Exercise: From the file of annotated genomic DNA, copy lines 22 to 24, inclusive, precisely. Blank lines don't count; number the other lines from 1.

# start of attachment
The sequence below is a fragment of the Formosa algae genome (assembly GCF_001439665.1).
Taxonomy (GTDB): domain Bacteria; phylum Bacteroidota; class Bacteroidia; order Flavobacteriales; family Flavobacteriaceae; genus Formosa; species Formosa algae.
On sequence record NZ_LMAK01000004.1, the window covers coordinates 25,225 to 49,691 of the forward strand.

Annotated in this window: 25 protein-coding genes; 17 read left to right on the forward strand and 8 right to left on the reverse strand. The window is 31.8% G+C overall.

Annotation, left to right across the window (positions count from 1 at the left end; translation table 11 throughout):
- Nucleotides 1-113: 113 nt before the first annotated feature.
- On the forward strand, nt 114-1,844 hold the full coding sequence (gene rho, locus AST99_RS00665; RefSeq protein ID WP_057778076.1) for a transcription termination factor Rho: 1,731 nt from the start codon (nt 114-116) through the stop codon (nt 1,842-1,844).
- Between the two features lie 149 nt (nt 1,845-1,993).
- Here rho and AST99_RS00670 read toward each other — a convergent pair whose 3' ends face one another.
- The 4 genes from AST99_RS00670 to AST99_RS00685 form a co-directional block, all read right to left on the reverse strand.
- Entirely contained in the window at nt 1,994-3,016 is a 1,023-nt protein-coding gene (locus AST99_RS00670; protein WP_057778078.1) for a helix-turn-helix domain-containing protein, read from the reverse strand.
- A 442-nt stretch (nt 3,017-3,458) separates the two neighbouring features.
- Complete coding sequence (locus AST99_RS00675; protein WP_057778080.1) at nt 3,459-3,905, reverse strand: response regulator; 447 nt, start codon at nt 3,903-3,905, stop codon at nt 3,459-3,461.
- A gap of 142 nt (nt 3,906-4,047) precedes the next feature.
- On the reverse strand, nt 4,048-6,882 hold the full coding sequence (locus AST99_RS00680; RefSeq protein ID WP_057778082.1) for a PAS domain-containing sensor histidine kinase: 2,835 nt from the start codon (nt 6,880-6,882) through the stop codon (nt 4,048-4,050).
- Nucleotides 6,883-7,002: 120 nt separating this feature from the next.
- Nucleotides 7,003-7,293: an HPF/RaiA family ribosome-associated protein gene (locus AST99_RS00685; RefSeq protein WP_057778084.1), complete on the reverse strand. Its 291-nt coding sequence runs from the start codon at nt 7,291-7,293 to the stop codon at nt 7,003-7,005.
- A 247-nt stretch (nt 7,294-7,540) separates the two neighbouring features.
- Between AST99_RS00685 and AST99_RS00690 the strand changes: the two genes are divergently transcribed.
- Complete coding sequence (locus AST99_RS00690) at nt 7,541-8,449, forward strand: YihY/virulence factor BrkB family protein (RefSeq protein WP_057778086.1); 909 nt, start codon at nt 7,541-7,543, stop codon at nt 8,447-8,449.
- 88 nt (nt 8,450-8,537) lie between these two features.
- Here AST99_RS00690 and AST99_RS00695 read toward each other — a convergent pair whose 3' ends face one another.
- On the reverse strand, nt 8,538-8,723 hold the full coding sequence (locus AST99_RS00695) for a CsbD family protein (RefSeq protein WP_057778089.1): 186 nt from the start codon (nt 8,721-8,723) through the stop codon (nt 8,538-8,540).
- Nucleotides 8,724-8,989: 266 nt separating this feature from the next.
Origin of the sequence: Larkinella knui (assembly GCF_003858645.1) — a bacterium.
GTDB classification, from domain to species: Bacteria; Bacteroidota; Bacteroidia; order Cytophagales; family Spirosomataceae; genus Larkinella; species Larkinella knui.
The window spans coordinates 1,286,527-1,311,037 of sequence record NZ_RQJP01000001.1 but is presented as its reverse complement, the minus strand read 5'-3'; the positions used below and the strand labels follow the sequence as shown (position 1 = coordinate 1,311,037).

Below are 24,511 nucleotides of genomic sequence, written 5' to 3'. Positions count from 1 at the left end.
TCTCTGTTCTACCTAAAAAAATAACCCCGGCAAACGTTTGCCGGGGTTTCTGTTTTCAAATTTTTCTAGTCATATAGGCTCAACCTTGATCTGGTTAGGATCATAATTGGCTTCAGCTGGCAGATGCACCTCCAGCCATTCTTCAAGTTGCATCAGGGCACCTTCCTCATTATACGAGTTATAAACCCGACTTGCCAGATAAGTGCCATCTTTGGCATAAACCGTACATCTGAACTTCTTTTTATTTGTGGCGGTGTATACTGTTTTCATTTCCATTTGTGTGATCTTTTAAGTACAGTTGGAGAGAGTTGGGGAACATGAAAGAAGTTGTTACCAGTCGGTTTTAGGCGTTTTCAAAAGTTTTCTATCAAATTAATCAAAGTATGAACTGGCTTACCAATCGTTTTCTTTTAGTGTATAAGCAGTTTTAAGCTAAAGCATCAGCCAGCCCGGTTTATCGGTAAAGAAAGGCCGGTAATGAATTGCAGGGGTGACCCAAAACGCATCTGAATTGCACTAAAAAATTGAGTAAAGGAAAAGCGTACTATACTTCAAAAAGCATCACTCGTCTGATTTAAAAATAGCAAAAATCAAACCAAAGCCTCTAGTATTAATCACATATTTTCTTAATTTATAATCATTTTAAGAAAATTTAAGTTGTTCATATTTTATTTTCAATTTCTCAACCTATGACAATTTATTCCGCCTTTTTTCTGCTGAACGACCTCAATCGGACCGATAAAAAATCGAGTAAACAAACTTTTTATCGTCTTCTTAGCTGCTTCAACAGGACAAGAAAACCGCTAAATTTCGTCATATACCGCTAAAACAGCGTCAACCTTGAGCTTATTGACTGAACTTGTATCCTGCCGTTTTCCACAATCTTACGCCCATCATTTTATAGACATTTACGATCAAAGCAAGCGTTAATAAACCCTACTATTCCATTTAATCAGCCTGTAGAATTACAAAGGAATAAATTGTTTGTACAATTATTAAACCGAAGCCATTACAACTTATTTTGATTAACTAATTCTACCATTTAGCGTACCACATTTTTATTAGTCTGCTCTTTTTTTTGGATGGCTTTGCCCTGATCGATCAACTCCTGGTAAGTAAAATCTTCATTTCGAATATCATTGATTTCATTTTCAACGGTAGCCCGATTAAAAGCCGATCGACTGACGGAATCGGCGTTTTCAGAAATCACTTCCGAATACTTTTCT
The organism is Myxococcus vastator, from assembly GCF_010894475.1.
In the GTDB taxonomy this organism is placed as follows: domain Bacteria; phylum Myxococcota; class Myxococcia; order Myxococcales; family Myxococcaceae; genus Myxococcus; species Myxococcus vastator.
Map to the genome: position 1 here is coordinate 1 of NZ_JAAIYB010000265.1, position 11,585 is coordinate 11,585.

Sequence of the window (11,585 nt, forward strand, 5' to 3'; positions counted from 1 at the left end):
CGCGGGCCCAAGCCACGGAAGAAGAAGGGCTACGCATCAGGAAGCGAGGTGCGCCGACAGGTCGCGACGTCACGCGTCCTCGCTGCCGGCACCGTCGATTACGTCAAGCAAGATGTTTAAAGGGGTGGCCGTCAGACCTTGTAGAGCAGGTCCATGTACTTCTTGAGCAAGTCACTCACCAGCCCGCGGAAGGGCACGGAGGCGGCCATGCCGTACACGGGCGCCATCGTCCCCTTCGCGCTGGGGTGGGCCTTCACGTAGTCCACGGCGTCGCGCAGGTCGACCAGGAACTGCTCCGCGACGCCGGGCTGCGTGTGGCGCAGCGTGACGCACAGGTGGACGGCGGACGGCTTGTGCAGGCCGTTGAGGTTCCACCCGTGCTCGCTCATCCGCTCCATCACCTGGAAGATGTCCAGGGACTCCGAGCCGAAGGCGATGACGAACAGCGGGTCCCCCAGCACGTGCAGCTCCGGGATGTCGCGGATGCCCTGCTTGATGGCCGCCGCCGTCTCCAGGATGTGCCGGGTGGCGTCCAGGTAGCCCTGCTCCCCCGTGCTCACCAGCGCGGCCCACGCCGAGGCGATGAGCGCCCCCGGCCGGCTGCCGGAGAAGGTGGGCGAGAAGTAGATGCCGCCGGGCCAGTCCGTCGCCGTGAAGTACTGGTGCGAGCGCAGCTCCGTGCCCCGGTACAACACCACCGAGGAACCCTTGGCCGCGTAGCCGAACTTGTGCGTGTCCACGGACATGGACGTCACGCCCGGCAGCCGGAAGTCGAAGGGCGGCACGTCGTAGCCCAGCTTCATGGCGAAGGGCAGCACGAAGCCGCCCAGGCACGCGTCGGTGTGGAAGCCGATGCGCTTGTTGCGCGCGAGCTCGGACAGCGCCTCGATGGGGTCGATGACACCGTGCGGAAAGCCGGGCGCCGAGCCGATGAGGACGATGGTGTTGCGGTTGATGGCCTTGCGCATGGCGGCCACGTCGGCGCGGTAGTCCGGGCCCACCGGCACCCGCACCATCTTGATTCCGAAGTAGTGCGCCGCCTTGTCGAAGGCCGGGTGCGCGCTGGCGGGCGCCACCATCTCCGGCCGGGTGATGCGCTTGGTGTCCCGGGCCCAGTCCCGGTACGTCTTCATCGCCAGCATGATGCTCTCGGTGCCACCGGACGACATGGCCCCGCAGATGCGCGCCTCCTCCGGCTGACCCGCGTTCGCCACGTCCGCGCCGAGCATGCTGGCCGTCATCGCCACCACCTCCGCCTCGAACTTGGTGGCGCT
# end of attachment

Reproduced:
- Here AST99_RS00690 and AST99_RS00695 read toward each other — a convergent pair whose 3' ends face one another.
- On the reverse strand, nt 8,538-8,723 hold the full coding sequence (locus AST99_RS00695) for a CsbD family protein (RefSeq protein WP_057778089.1): 186 nt from the start codon (nt 8,721-8,723) through the stop codon (nt 8,538-8,540).
- Nucleotides 8,724-8,989: 266 nt separating this feature from the next.